Yesterday another foray into uncharted food waters. Water was the dominant theme here last night, both figuratively and literally. Figuratively because this dish was a take on the island nation of Singapore's famous street cart noodles, made with chicken and shrimp and fresh veggies. Literally, because the rice noodles that soaked in water for two hours, per the instructions of tonight's culinary muse, Ming Tsai, were nowhere near soft enough which involved the quick boiling of more water. Now I don't know if our man Ming actually tried these noodles before he wrote up his instructions, but he did call them "Pop's Noodles". Maybe his dad was a shitty cook...I don't know. But after a few well placed invectives hurled his way, considering our unfortunate discovery came at a critical juncture of the whole dinner process, we regrouped and pulled it together. Luckily, after a hasty and very annoying dumping of those first noodles, w went all David Copperfield and made an extra pack of noodles appear from the depths of her pantry.
But I have to say in the course of my cooking career, sometimes you wonder if these people really ever tried the dishes they recommend, and if they did and assuming the recipe worked, did they leave something out of the recipe...maybe something like "cook the fucking noodles after soaking"?
Anyway, as I said, we hustled and the finished product was actually quite satisfying. Would probably do it again with a few adjustments besides the noodley one...a little more curry, and wait a bit before tossing the shrimp into the wok. The best part was it reintroduced us to w's wok, which is sure to get a regular workout in the future. Here's some food porn photos of the operation....
A few of the rather attractive ingredients awaiting their turn in the wok.

The actually tasted better than it photographed, but you get the idea......

Monday, January 08, 2007

Getting In the Soup

Who doesn't like playing with new toys? It appeals to the five-year-old in all for us. It translates particularly well when you love food and are jumping into a new realm of flavors. Last night in our ongoing month of new, w opened up her culinary toy box and found all sorts of fun stuff....lemongrass, Thai fish sauce, coconut milk, Thai red curry paste....and ended up putting together a killer bowl of Thai chicken soup that would make the flavor masters at Chaba Thai proud. This was rich, silky, spicy, and and comes together more easily than you would think.
Here's some photos of the process....
Flavorizers...aka lemongrass, shallots, and parsley

Fish sauce...the secret weapon!

The results.....who needs chicken noodle?!

This is month of new food is turning out to be a great experiment in horizon broadening. Tonight, celeb chef Ming Tsai is providing inspiration for Singapore Noodles...stay tuned!

Sunday, January 07, 2007

New food is good food!

So here's the challenge: Spend the entire month of January adding to the food repertoire. Sounds pretty simple. Get away from all those fall back dinner staples, the things we can make with our eyes closed. Maybe even open some of those cookbooks that have been largely ignored since their purchase. It's kind of exciting actually...a leap into the culinary unknown. Spending the entire month of January, every time we prepare diner at home, making a new dinner entrée.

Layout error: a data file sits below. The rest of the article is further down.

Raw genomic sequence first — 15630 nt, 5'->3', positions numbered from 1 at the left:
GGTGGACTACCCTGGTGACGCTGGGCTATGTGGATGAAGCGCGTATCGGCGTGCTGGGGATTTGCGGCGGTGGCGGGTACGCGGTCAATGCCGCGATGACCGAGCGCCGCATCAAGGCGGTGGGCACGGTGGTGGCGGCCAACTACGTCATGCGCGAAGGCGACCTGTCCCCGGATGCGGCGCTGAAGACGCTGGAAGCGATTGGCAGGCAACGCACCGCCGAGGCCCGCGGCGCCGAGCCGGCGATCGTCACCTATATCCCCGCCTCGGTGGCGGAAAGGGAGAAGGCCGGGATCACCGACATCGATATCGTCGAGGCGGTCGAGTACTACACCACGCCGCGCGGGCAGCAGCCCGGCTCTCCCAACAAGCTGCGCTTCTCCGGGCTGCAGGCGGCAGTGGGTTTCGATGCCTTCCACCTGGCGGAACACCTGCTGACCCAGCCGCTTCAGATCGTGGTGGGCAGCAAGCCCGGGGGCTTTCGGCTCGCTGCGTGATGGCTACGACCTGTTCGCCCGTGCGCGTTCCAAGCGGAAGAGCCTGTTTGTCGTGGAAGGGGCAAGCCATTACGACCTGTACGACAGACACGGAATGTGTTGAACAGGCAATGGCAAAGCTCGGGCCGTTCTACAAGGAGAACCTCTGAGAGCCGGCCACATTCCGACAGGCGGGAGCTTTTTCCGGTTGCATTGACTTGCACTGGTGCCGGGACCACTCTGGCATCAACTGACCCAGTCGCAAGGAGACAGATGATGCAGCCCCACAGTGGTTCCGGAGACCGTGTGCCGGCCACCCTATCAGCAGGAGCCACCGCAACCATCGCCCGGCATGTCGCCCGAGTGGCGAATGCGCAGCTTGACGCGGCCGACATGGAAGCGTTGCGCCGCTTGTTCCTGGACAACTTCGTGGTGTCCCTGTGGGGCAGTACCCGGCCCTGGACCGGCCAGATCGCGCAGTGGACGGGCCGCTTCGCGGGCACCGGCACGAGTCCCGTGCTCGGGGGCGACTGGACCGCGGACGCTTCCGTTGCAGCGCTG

So here we are, one week in, and because of previous social commitments and sudden invitations, I have to say we've only done three things. But the success rate is encouraging. Two definite successes, one so-so result. Nothing inedible, and one thing that will definitely be in the permanent rotation. The first thing we did, a braised chicken thigh recipe from Gourmet mag, was the ho-hum dinner. Good, not anything exciting. Our second dinner , from the same recipe section of the Jan. '07 issue, was a resounding success. Tilapia steamed in a foil pouch with lemon slices, capers, grape tomatoes, fresh thyme, and a dash of olive oil....delicious, aromatic, light, and incredibly satisfying. The recipe called for sea bass, but as my New Seasons fish guy reminded me, somewhat disdainfully if I may: "We don't carry sea bass. It is endangered, you know." Uh, okay...but can I have some anyway? Apparently not, so tilapia it was. Great meal with a side of rice to help soak up the juices.

Then last night's attempt at porcine perfection, which I finally remembered to get photographic evidence of, a recipe from Cook's Illustrated for perfect pork chops with a mustard-sage sauce.
I love Cook's illustrated. They take a scientific approach, and sometimes make things 30-50 times to get it just right. Plus who doesn't like product comparisons? This turned out really well, although I left the chops on a smidge too long, missing that seeming microsecond window when pork goes from medium-rare perfection to medium-well over doneness. But the chops still came out juicy, the sauce was savory and delicious, and with a side of brussel sprouts and my personal food fetish, roasted fingerling potatoes, plus a couple glasses (or so) of wine, all was good.

Stay tuned for further adventures in the food wilderness. Tonight: w tackles Thai Chicken Soup!